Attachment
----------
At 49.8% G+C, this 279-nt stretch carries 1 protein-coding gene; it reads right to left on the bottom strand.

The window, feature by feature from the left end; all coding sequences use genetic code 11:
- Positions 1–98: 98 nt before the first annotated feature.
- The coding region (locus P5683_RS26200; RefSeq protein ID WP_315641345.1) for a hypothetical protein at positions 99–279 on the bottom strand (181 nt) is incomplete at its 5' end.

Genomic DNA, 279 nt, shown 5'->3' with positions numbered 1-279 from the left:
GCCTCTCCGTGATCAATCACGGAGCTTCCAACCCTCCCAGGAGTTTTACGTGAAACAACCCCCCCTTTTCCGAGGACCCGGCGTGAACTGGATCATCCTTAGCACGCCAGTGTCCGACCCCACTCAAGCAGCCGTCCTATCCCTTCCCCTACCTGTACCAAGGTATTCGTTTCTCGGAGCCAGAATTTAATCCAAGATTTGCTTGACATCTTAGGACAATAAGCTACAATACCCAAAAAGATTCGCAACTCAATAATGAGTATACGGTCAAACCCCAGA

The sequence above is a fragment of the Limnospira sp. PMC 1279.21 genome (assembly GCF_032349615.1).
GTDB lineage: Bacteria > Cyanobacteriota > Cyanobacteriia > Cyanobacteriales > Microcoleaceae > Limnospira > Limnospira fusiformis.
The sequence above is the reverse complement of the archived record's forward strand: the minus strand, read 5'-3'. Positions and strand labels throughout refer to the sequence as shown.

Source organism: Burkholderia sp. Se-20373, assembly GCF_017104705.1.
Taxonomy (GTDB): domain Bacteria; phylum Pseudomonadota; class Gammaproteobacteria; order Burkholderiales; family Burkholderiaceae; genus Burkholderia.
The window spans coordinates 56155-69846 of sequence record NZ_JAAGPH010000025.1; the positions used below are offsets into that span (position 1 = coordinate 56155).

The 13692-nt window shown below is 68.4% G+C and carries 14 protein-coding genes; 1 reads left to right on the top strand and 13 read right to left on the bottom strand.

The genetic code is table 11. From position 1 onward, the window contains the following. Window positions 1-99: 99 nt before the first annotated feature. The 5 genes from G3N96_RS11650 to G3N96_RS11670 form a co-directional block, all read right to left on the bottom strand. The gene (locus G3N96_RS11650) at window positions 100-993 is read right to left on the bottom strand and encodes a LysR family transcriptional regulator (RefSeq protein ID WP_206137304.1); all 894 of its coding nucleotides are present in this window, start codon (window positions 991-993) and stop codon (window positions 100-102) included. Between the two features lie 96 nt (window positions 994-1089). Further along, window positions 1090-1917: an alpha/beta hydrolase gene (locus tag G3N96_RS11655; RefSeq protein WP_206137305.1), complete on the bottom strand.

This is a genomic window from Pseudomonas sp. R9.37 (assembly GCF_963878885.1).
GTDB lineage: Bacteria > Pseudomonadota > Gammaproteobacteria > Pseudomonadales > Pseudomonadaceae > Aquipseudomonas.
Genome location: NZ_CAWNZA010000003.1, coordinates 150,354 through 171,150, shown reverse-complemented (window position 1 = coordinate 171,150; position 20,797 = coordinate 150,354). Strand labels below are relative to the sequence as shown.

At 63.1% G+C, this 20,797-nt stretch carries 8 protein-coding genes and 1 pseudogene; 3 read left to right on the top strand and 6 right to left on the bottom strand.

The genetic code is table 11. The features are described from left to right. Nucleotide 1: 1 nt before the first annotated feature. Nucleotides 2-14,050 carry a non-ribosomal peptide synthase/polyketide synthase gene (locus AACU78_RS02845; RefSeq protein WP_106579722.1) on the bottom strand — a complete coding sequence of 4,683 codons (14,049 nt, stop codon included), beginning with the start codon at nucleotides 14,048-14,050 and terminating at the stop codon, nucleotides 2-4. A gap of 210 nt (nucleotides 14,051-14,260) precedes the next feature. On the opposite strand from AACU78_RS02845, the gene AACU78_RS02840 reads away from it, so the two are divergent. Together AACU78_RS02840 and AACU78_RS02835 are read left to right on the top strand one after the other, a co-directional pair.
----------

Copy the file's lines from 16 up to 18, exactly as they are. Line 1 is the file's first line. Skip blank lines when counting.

GTDB lineage: Bacteria > Pseudomonadota > Gammaproteobacteria > Pseudomonadales > Pseudomonadaceae > Aquipseudomonas.
Genome location: NZ_CAWNZA010000003.1, coordinates 150,354 through 171,150, shown reverse-complemented (window position 1 = coordinate 171,150; position 20,797 = coordinate 150,354). Strand labels below are relative to the sequence as shown.

At 63.1% G+C, this 20,797-nt stretch carries 8 protein-coding genes and 1 pseudogene; 3 read left to right on the top strand and 6 right to left on the bottom strand.